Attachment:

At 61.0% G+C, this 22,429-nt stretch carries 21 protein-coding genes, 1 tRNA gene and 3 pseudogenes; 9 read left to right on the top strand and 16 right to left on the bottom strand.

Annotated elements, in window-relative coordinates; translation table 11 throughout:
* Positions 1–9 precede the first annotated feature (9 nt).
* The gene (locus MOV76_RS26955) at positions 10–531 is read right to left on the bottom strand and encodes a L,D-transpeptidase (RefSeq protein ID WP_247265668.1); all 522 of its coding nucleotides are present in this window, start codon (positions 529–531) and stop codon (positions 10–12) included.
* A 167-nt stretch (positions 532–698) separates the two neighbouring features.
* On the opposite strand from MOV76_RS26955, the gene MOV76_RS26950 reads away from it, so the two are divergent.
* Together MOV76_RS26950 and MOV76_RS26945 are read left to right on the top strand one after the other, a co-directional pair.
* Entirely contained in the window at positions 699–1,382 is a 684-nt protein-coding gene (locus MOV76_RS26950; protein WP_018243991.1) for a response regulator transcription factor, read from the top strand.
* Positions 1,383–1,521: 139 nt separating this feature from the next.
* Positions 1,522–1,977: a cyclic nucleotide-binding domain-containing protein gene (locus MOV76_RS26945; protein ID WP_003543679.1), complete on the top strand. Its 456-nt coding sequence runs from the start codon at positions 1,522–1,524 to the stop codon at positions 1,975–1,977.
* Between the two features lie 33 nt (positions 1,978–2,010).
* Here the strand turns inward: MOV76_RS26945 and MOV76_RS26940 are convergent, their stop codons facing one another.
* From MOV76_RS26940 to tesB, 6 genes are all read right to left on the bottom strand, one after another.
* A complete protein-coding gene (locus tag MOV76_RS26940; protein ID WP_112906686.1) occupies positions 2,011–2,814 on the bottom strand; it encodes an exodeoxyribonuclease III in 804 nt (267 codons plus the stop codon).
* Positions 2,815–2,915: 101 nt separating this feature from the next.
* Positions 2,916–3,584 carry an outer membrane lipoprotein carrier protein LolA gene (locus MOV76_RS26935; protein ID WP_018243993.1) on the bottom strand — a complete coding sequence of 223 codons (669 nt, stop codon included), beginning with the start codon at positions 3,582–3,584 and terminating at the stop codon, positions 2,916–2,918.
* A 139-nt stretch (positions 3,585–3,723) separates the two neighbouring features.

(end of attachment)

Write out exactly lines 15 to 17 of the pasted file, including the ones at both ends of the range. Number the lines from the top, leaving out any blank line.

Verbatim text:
* Positions 2,815–2,915: 101 nt separating this feature from the next.
* Positions 2,916–3,584 carry an outer membrane lipoprotein carrier protein LolA gene (locus MOV76_RS26935; protein ID WP_018243993.1) on the bottom strand — a complete coding sequence of 223 codons (669 nt, stop codon included), beginning with the start codon at positions 3,582–3,584 and terminating at the stop codon, positions 2,916–2,918.
* A 139-nt stretch (positions 3,585–3,723) separates the two neighbouring features.